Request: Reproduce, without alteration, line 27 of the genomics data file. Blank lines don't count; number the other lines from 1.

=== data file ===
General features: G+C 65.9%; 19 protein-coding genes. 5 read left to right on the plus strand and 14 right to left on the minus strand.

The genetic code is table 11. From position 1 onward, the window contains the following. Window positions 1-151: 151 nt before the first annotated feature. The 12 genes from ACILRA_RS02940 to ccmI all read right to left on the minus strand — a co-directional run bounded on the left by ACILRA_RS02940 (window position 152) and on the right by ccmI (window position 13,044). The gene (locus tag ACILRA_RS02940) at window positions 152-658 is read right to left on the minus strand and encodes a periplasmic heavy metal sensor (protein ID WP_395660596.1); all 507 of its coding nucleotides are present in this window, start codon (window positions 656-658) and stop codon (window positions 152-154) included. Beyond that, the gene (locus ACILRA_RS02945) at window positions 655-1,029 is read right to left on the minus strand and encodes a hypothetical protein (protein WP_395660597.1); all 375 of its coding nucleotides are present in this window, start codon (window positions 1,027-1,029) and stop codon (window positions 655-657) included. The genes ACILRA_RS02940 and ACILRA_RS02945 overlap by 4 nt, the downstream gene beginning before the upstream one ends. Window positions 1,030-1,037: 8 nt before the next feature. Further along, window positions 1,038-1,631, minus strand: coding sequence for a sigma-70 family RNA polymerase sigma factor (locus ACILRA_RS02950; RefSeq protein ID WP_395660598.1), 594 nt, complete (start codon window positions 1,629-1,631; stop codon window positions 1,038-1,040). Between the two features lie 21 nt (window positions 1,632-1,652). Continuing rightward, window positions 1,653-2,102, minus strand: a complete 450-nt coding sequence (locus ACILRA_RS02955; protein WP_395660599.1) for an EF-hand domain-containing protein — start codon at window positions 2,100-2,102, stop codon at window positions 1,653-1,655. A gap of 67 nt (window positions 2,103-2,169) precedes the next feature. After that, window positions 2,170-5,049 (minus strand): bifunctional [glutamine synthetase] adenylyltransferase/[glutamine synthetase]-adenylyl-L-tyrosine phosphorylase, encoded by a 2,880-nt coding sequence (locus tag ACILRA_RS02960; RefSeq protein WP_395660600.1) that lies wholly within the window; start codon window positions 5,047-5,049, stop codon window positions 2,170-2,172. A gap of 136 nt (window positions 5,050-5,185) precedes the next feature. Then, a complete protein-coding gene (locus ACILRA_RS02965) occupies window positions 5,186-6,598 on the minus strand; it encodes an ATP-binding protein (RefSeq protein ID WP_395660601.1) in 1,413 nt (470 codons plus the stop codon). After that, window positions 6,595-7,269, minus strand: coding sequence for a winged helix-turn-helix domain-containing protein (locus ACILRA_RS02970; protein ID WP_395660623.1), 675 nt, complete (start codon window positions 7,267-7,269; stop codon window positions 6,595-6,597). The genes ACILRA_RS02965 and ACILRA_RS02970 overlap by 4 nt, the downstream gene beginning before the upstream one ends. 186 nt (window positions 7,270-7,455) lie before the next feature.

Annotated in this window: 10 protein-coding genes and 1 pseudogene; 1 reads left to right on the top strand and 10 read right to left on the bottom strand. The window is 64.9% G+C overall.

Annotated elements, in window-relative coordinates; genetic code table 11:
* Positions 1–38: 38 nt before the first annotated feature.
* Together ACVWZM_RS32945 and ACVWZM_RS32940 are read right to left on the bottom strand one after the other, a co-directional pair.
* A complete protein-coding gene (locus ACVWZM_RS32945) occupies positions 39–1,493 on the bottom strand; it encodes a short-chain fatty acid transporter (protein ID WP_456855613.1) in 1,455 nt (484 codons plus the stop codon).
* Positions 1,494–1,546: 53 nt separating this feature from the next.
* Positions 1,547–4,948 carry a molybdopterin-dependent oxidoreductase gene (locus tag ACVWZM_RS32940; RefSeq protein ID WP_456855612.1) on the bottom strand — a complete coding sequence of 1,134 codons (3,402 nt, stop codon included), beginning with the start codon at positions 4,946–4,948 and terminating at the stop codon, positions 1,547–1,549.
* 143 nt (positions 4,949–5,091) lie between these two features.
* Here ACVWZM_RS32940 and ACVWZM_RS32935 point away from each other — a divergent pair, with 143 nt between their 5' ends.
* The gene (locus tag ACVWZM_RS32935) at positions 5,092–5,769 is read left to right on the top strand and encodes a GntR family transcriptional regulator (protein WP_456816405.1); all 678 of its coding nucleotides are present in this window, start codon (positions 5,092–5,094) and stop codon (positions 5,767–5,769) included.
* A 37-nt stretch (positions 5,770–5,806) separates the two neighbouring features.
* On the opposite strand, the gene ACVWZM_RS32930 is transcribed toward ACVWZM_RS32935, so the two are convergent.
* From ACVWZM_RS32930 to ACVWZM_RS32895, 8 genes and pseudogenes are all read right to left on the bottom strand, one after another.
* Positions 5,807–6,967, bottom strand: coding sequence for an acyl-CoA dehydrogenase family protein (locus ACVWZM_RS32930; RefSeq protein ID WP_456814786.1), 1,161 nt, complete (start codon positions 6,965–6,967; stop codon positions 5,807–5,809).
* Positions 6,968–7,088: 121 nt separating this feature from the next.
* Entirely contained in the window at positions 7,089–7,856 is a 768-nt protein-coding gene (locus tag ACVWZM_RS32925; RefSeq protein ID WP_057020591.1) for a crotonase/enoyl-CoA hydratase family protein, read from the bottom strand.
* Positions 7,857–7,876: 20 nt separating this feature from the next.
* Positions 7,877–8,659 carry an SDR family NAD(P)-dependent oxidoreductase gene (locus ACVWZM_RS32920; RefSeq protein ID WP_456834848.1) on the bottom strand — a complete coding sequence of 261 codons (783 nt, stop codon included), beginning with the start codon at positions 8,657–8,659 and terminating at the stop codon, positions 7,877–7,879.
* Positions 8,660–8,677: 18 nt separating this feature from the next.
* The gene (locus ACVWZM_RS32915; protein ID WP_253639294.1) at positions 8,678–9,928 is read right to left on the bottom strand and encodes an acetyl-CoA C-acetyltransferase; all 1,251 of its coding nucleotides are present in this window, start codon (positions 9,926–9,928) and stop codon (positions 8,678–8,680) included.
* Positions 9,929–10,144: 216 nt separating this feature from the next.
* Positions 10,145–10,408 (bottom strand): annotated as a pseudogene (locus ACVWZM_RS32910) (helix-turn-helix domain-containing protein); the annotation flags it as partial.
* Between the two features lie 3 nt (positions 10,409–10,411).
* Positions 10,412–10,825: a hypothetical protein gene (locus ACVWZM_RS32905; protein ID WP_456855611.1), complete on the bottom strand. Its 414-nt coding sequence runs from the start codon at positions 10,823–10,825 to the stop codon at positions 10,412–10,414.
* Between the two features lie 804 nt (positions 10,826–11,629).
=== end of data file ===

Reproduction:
* Between the two features lie 804 nt (positions 10,826–11,629).